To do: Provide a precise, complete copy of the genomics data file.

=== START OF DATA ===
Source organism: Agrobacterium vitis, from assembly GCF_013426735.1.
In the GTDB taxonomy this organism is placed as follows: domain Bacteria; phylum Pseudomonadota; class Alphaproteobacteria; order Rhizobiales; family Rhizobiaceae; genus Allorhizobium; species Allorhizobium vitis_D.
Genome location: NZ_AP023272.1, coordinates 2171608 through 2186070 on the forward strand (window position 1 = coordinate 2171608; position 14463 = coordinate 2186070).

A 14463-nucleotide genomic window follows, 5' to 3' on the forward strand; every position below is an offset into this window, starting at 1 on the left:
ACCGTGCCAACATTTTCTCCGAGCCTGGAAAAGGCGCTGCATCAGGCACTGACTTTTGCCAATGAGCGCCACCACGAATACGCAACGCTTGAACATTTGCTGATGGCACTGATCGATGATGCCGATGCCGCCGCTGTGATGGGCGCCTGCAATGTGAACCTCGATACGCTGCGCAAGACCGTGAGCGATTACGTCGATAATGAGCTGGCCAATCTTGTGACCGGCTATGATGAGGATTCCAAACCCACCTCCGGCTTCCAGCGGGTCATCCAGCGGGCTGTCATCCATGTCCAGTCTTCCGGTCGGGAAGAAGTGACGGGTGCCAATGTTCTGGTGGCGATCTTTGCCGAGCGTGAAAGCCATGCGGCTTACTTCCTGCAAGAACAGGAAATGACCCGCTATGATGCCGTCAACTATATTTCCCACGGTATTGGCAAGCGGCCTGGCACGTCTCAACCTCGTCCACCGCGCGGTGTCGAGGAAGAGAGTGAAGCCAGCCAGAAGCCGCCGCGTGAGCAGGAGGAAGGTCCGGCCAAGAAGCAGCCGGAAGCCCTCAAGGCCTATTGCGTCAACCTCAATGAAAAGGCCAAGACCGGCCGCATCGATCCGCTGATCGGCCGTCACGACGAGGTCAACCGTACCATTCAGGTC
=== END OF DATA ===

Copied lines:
Source organism: Agrobacterium vitis, from assembly GCF_013426735.1.
In the GTDB taxonomy this organism is placed as follows: domain Bacteria; phylum Pseudomonadota; class Alphaproteobacteria; order Rhizobiales; family Rhizobiaceae; genus Allorhizobium; species Allorhizobium vitis_D.
Genome location: NZ_AP023272.1, coordinates 2171608 through 2186070 on the forward strand (window position 1 = coordinate 2171608; position 14463 = coordinate 2186070).

A 14463-nucleotide genomic window follows, 5' to 3' on the forward strand; every position below is an offset into this window, starting at 1 on the left:
ACCGTGCCAACATTTTCTCCGAGCCTGGAAAAGGCGCTGCATCAGGCACTGACTTTTGCCAATGAGCGCCACCACGAATACGCAACGCTTGAACATTTGCTGATGGCACTGATCGATGATGCCGATGCCGCCGCTGTGATGGGCGCCTGCAATGTGAACCTCGATACGCTGCGCAAGACCGTGAGCGATTACGTCGATAATGAGCTGGCCAATCTTGTGACCGGCTATGATGAGGATTCCAAACCCACCTCCGGCTTCCAGCGGGTCATCCAGCGGGCTGTCATCCATGTCCAGTCTTCCGGTCGGGAAGAAGTGACGGGTGCCAATGTTCTGGTGGCGATCTTTGCCGAGCGTGAAAGCCATGCGGCTTACTTCCTGCAAGAACAGGAAATGACCCGCTATGATGCCGTCAACTATATTTCCCACGGTATTGGCAAGCGGCCTGGCACGTCTCAACCTCGTCCACCGCGCGGTGTCGAGGAAGAGAGTGAAGCCAGCCAGAAGCCGCCGCGTGAGCAGGAGGAAGGTCCGGCCAAGAAGCAGCCGGAAGCCCTCAAGGCCTATTGCGTCAACCTCAATGAAAAGGCCAAGACCGGCCGCATCGATCCGCTGATCGGCCGTCACGACGAGGTCAACCGTACCATTCAGGTC